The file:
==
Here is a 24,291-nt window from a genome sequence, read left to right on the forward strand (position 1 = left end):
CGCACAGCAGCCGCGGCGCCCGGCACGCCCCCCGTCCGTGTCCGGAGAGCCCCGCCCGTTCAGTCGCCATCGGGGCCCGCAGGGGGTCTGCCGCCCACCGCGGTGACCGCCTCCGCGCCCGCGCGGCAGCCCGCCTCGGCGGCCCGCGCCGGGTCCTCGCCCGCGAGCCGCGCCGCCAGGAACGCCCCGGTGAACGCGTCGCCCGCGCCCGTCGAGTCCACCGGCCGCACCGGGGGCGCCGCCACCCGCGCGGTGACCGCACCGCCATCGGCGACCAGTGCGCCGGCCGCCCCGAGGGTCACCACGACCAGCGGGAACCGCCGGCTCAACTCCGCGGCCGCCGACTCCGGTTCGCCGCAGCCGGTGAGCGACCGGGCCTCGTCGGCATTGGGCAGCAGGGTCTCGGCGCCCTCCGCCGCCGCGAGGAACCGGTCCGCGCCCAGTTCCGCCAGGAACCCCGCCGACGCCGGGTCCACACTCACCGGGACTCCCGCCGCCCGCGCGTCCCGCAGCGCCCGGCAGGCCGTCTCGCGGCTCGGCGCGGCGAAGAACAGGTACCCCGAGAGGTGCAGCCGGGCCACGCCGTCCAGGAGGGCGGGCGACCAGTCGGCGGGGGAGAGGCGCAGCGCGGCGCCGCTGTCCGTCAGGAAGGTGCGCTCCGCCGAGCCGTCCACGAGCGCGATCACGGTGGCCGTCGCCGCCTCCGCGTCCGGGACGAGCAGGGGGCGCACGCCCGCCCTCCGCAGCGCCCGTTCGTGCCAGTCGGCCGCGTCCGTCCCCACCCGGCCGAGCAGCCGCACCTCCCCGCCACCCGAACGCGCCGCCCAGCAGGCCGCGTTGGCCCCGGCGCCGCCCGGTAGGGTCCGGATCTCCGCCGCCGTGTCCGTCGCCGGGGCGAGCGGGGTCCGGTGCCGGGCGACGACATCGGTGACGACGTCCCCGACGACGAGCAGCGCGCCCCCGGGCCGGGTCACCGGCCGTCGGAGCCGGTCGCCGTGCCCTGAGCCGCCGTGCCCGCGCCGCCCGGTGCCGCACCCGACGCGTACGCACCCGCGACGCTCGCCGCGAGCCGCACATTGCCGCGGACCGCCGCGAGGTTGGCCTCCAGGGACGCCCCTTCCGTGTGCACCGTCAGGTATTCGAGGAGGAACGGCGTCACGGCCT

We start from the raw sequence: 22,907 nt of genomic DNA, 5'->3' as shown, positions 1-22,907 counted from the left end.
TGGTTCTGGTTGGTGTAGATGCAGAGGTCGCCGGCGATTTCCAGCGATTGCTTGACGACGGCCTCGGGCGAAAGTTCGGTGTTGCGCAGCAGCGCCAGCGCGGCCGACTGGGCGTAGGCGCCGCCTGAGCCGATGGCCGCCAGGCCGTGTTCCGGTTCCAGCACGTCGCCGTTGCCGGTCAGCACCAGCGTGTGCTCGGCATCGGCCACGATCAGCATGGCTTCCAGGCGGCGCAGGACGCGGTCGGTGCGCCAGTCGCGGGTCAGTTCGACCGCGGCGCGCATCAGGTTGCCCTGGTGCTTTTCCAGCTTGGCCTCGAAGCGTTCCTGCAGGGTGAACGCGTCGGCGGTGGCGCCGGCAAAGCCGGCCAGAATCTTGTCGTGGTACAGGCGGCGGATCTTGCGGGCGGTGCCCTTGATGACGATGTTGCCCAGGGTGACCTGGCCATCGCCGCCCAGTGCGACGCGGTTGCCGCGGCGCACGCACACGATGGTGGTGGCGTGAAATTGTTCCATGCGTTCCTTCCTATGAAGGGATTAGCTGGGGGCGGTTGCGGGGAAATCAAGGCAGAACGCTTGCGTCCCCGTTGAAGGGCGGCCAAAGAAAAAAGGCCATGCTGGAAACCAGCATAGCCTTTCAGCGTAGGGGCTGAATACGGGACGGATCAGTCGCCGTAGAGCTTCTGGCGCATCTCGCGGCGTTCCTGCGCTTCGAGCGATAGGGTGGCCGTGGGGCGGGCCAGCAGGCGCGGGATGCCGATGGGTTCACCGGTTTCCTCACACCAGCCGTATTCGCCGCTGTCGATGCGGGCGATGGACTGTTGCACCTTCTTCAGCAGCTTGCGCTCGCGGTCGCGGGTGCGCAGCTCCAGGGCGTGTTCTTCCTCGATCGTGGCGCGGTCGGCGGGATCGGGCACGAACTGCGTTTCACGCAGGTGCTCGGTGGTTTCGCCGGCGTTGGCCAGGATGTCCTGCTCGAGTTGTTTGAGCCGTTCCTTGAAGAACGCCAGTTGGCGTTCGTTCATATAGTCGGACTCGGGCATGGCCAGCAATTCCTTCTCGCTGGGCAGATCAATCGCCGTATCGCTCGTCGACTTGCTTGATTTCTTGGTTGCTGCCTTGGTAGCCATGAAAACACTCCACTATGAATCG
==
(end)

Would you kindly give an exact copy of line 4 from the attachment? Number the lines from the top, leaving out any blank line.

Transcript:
TGGTTCTGGTTGGTGTAGATGCAGAGGTCGCCGGCGATTTCCAGCGATTGCTTGACGACGGCCTCGGGCGAAAGTTCGGTGTTGCGCAGCAGCGCCAGCGCGGCCGACTGGGCGTAGGCGCCGCCTGAGCCGATGGCCGCCAGGCCGTGTTCCGGTTCCAGCACGTCGCCGTTGCCGGTCAGCACCAGCGTGTGCTCGGCATCGGCCACGATCAGCATGGCTTCCAGGCGGCGCAGGACGCGGTCGGTGCGCCAGTCGCGGGTCAGTTCGACCGCGGCGCGCATCAGGTTGCCCTGGTGCTTTTCCAGCTTGGCCTCGAAGCGTTCCTGCAGGGTGAACGCGTCGGCGGTGGCGCCGGCAAAGCCGGCCAGAATCTTGTCGTGGTACAGGCGGCGGATCTTGCGGGCGGTGCCCTTGATGACGATGTTGCCCAGGGTGACCTGGCCATCGCCGCCCAGTGCGACGCGGTTGCCGCGGCGCACGCACACGATGGTGGTGGCGTGAAATTGTTCCATGCGTTCCTTCCTATGAAGGGATTAGCTGGGGGCGGTTGCGGGGAAATCAAGGCAGAACGCTTGCGTCCCCGTTGAAGGGCGGCCAAAGAAAAAAGGCCATGCTGGAAACCAGCATAGCCTTTCAGCGTAGGGGCTGAATACGGGACGGATCAGTCGCCGTAGAGCTTCTGGCGCATCTCGCGGCGTTCCTGCGCTTCGAGCGATAGGGTGGCCGTGGGGCGGGCCAGCAGGCGCGGGATGCCGATGGGTTCACCGGTTTCCTCACACCAGCCGTATTCGCCGCTGTCGATGCGGGCGATGGACTGTTGCACCTTCTTCAGCAGCTTGCGCTCGCGGTCGCGGGTGCGCAGCTCCAGGGCGTGTTCTTCCTCGATCGTGGCGCGGTCGGCGGGATCGGGCACGAACTGCGTTTCACGCAGGTGCTCGGTGGTTTCGCCGGCGTTGGCCAGGATGTCCTGCTCGAGTTGTTTGAGCCGTTCCTTGAAGAACGCCAGTTGGCGTTCGTTCATATAGTCGGACTCGGGCATGGCCAGCAATTCCTTCTCGCTGGGCAGATCAATCGCCGTATCGCTCGTCGACTTGCTTGATTTCTTGGTTGCTGCCTTGGTAGCCATGAAAACACTCCACTATGAATCG